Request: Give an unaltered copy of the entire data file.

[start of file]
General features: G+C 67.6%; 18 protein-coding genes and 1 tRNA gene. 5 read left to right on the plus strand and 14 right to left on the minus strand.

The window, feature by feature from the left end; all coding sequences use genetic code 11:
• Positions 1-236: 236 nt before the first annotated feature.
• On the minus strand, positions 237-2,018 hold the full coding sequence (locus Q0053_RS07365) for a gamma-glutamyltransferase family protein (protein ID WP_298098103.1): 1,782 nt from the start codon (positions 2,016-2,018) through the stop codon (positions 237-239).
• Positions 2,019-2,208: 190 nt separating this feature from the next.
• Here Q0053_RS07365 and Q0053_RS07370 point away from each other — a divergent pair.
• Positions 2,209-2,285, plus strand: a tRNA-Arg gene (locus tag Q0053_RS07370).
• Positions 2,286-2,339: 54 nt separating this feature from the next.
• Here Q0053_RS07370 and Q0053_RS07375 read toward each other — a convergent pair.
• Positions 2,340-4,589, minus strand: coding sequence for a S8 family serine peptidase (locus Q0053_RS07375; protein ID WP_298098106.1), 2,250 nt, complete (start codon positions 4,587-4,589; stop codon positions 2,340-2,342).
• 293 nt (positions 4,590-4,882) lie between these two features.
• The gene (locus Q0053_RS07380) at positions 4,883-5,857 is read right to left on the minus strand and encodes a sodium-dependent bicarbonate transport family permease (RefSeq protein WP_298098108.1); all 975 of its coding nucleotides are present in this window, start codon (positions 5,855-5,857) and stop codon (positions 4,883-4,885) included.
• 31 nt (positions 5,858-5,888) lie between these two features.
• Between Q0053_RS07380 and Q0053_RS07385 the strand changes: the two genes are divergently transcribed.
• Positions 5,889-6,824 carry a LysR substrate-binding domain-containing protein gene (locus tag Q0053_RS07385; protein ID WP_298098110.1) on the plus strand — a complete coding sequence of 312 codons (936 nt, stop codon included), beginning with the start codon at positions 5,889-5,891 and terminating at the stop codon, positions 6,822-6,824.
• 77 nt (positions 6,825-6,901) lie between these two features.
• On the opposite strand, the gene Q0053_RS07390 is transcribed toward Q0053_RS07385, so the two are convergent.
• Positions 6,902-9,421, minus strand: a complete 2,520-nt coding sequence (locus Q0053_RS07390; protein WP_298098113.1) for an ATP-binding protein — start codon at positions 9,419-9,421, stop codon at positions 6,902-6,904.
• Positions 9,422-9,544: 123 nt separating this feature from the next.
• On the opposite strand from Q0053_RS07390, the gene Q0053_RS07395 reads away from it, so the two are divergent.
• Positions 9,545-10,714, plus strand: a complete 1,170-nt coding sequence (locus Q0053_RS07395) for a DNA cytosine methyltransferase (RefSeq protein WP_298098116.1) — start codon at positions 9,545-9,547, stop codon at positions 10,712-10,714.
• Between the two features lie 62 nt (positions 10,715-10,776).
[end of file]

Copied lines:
General features: G+C 67.6%; 18 protein-coding genes and 1 tRNA gene. 5 read left to right on the plus strand and 14 right to left on the minus strand.

The window, feature by feature from the left end; all coding sequences use genetic code 11:
• Positions 1-236: 236 nt before the first annotated feature.
• On the minus strand, positions 237-2,018 hold the full coding sequence (locus Q0053_RS07365) for a gamma-glutamyltransferase family protein (protein ID WP_298098103.1): 1,782 nt from the start codon (positions 2,016-2,018) through the stop codon (positions 237-239).
• Positions 2,019-2,208: 190 nt separating this feature from the next.
• Here Q0053_RS07365 and Q0053_RS07370 point away from each other — a divergent pair.
• Positions 2,209-2,285, plus strand: a tRNA-Arg gene (locus tag Q0053_RS07370).
• Positions 2,286-2,339: 54 nt separating this feature from the next.
• Here Q0053_RS07370 and Q0053_RS07375 read toward each other — a convergent pair.
• Positions 2,340-4,589, minus strand: coding sequence for a S8 family serine peptidase (locus Q0053_RS07375; protein ID WP_298098106.1), 2,250 nt, complete (start codon positions 4,587-4,589; stop codon positions 2,340-2,342).
• 293 nt (positions 4,590-4,882) lie between these two features.
• The gene (locus Q0053_RS07380) at positions 4,883-5,857 is read right to left on the minus strand and encodes a sodium-dependent bicarbonate transport family permease (RefSeq protein WP_298098108.1); all 975 of its coding nucleotides are present in this window, start codon (positions 5,855-5,857) and stop codon (positions 4,883-4,885) included.
• 31 nt (positions 5,858-5,888) lie between these two features.
• Between Q0053_RS07380 and Q0053_RS07385 the strand changes: the two genes are divergently transcribed.
• Positions 5,889-6,824 carry a LysR substrate-binding domain-containing protein gene (locus tag Q0053_RS07385; protein ID WP_298098110.1) on the plus strand — a complete coding sequence of 312 codons (936 nt, stop codon included), beginning with the start codon at positions 5,889-5,891 and terminating at the stop codon, positions 6,822-6,824.
• 77 nt (positions 6,825-6,901) lie between these two features.
• On the opposite strand, the gene Q0053_RS07390 is transcribed toward Q0053_RS07385, so the two are convergent.
• Positions 6,902-9,421, minus strand: a complete 2,520-nt coding sequence (locus Q0053_RS07390; protein WP_298098113.1) for an ATP-binding protein — start codon at positions 9,419-9,421, stop codon at positions 6,902-6,904.
• Positions 9,422-9,544: 123 nt separating this feature from the next.
• On the opposite strand from Q0053_RS07390, the gene Q0053_RS07395 reads away from it, so the two are divergent.
• Positions 9,545-10,714, plus strand: a complete 1,170-nt coding sequence (locus Q0053_RS07395) for a DNA cytosine methyltransferase (RefSeq protein WP_298098116.1) — start codon at positions 9,545-9,547, stop codon at positions 10,712-10,714.
• Between the two features lie 62 nt (positions 10,715-10,776).